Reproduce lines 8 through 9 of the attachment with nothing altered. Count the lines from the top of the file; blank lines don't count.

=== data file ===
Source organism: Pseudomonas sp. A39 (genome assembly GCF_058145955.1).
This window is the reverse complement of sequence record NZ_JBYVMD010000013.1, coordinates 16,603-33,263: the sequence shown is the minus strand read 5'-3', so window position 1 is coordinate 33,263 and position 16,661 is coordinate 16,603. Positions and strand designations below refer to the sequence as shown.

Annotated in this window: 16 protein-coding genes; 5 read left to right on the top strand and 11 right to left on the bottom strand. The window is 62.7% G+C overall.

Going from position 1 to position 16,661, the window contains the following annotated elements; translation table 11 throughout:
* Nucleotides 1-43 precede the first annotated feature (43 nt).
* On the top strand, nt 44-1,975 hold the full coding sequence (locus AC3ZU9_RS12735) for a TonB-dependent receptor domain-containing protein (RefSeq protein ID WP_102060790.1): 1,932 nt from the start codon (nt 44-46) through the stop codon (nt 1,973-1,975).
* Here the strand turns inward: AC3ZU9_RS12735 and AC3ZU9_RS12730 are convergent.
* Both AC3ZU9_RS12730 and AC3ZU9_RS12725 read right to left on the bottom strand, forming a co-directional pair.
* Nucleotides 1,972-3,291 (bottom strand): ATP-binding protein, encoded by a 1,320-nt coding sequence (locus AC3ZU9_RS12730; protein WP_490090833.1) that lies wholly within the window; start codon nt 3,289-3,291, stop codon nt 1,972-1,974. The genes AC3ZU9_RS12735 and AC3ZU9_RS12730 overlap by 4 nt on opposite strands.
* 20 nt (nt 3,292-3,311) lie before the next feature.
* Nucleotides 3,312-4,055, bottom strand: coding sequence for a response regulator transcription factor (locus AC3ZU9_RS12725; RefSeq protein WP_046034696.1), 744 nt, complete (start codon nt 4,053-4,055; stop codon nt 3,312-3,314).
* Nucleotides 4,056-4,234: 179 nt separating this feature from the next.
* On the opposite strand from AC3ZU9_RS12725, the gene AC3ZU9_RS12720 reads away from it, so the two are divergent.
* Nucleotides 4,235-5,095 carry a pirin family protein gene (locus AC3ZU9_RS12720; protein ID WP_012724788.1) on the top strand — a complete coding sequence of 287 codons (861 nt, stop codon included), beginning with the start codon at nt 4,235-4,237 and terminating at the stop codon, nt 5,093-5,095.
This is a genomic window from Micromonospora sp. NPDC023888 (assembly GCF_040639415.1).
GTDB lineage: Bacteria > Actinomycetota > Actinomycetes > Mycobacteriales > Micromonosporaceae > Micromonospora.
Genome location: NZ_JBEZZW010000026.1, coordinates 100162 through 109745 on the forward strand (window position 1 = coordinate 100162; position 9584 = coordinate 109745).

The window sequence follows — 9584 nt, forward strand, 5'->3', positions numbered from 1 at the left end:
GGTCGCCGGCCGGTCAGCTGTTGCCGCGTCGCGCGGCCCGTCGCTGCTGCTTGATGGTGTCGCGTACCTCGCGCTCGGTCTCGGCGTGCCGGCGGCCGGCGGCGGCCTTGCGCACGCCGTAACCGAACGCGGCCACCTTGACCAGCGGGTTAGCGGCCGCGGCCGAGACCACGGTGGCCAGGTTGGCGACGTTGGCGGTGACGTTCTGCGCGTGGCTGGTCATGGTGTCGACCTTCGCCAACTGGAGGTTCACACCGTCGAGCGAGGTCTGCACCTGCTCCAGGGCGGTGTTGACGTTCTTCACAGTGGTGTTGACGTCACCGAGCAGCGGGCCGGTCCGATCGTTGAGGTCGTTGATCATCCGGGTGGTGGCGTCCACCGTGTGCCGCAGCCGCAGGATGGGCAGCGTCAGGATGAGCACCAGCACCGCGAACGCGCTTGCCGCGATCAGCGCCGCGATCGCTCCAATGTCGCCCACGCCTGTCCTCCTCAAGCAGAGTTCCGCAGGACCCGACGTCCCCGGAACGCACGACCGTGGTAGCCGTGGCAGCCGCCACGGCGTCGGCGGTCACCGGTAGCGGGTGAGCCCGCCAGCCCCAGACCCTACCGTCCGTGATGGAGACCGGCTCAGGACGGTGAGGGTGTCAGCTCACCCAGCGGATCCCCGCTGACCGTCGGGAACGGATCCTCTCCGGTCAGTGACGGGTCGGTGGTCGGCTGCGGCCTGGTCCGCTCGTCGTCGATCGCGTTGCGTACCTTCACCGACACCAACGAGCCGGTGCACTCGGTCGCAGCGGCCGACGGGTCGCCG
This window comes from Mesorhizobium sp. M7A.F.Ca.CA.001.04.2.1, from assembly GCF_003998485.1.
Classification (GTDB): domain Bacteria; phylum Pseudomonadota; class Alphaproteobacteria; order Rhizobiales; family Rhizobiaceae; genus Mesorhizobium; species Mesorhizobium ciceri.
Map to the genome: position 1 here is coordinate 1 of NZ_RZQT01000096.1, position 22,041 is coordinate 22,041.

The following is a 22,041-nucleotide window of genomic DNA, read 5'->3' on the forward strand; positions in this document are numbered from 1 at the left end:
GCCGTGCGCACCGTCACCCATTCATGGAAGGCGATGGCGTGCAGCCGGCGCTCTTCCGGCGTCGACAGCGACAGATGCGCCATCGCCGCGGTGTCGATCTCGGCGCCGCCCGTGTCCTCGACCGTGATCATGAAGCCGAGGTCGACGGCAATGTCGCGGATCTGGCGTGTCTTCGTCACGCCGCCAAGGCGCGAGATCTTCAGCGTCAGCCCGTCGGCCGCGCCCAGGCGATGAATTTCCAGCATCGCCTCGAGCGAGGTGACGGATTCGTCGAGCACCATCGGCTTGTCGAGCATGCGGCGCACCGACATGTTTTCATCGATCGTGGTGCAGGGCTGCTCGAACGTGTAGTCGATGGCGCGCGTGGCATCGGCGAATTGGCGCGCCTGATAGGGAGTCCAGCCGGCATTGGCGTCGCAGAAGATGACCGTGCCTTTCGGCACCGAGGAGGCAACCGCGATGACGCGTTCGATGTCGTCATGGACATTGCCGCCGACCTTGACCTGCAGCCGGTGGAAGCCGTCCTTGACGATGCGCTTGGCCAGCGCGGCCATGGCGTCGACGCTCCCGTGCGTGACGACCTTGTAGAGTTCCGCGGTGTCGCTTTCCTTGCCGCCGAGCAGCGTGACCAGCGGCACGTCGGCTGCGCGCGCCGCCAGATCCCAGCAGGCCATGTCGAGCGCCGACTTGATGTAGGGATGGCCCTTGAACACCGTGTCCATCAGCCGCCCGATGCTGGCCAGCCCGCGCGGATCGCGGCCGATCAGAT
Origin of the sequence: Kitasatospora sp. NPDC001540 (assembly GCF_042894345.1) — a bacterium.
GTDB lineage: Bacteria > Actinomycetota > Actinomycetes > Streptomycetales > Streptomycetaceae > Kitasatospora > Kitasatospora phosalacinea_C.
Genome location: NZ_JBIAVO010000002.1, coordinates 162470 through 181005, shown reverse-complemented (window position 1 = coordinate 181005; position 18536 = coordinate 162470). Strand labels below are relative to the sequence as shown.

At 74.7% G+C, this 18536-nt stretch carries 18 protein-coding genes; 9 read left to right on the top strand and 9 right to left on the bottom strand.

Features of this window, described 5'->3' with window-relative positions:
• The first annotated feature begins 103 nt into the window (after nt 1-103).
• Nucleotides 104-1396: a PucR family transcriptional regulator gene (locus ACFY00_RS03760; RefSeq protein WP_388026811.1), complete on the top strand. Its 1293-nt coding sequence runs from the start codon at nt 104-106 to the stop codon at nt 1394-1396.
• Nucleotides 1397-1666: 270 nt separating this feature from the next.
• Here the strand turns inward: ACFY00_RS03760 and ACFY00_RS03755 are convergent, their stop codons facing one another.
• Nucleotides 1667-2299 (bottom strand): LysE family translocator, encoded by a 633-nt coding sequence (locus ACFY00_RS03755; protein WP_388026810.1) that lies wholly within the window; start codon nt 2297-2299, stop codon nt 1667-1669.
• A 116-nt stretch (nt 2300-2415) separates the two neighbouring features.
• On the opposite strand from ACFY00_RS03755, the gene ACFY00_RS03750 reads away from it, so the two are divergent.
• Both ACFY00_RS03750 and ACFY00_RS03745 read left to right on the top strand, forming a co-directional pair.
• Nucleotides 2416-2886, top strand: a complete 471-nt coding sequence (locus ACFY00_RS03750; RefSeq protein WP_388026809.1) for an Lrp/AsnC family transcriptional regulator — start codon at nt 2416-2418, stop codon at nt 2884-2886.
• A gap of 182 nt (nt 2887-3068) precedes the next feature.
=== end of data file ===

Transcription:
* Both AC3ZU9_RS12730 and AC3ZU9_RS12725 read right to left on the bottom strand, forming a co-directional pair.
* Nucleotides 1,972-3,291 (bottom strand): ATP-binding protein, encoded by a 1,320-nt coding sequence (locus AC3ZU9_RS12730; protein WP_490090833.1) that lies wholly within the window; start codon nt 3,289-3,291, stop codon nt 1,972-1,974. The genes AC3ZU9_RS12735 and AC3ZU9_RS12730 overlap by 4 nt on opposite strands.